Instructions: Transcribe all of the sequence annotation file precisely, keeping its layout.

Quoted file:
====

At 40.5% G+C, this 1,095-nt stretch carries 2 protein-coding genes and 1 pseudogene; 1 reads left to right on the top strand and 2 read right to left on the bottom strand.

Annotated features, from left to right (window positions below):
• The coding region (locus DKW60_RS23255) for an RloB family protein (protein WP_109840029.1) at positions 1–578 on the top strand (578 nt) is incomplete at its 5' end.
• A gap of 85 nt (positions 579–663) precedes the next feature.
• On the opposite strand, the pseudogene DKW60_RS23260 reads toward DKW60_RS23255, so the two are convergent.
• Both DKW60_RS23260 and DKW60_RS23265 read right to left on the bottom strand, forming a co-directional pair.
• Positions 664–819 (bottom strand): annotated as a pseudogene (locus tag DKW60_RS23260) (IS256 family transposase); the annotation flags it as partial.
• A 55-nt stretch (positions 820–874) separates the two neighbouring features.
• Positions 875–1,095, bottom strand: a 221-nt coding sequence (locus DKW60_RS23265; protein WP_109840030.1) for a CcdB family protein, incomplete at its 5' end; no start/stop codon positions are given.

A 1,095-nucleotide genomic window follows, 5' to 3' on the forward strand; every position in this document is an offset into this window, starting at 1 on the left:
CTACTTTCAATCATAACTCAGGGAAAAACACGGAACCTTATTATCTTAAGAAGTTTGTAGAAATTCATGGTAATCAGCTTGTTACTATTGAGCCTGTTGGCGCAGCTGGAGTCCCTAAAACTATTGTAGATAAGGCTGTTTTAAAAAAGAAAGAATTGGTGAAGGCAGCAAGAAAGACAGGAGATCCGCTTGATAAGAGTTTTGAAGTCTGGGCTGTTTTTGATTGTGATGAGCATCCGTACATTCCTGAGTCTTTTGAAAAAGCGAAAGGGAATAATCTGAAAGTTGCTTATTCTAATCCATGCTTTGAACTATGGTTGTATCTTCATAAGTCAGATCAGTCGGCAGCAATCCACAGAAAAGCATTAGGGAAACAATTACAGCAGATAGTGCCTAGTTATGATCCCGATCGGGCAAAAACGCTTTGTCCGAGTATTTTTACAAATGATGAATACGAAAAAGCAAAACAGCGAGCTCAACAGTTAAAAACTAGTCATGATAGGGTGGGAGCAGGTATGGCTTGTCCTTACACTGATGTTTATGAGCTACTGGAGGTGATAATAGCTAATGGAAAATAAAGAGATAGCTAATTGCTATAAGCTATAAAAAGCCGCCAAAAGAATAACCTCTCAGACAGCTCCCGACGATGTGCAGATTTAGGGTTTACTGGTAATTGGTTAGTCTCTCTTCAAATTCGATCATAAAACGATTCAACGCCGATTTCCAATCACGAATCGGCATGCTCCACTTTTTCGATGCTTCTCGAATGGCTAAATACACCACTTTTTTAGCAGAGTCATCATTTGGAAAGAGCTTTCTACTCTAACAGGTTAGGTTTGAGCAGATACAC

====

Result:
At 40.5% G+C, this 1,095-nt stretch carries 2 protein-coding genes and 1 pseudogene; 1 reads left to right on the top strand and 2 read right to left on the bottom strand.

Annotated features, from left to right (window positions below):
• The coding region (locus DKW60_RS23255) for an RloB family protein (protein WP_109840029.1) at positions 1–578 on the top strand (578 nt) is incomplete at its 5' end.
• A gap of 85 nt (positions 579–663) precedes the next feature.
• On the opposite strand, the pseudogene DKW60_RS23260 reads toward DKW60_RS23255, so the two are convergent.
• Both DKW60_RS23260 and DKW60_RS23265 read right to left on the bottom strand, forming a co-directional pair.
• Positions 664–819 (bottom strand): annotated as a pseudogene (locus tag DKW60_RS23260) (IS256 family transposase); the annotation flags it as partial.
• A 55-nt stretch (positions 820–874) separates the two neighbouring features.
• Positions 875–1,095, bottom strand: a 221-nt coding sequence (locus DKW60_RS23265; protein WP_109840030.1) for a CcdB family protein, incomplete at its 5' end; no start/stop codon positions are given.

A 1,095-nucleotide genomic window follows, 5' to 3' on the forward strand; every position in this document is an offset into this window, starting at 1 on the left:
CTACTTTCAATCATAACTCAGGGAAAAACACGGAACCTTATTATCTTAAGAAGTTTGTAGAAATTCATGGTAATCAGCTTGTTACTATTGAGCCTGTTGGCGCAGCTGGAGTCCCTAAAACTATTGTAGATAAGGCTGTTTTAAAAAAGAAAGAATTGGTGAAGGCAGCAAGAAAGACAGGAGATCCGCTTGATAAGAGTTTTGAAGTCTGGGCTGTTTTTGATTGTGATGAGCATCCGTACATTCCTGAGTCTTTTGAAAAAGCGAAAGGGAATAATCTGAAAGTTGCTTATTCTAATCCATGCTTTGAACTATGGTTGTATCTTCATAAGTCAGATCAGTCGGCAGCAATCCACAGAAAAGCATTAGGGAAACAATTACAGCAGATAGTGCCTAGTTATGATCCCGATCGGGCAAAAACGCTTTGTCCGAGTATTTTTACAAATGATGAATACGAAAAAGCAAAACAGCGAGCTCAACAGTTAAAAACTAGTCATGATAGGGTGGGAGCAGGTATGGCTTGTCCTTACACTGATGTTTATGAGCTACTGGAGGTGATAATAGCTAATGGAAAATAAAGAGATAGCTAATTGCTATAAGCTATAAAAAGCCGCCAAAAGAATAACCTCTCAGACAGCTCCCGACGATGTGCAGATTTAGGGTTTACTGGTAATTGGTTAGTCTCTCTTCAAATTCGATCATAAAACGATTCAACGCCGATTTCCAATCACGAATCGGCATGCTCCACTTTTTCGATGCTTCTCGAATGGCTAAATACACCACTTTTTTAGCAGAGTCATCATTTGGAAAGAGCTTTCTACTCTAACAGGTTAGGTTTGAGCAGATACAC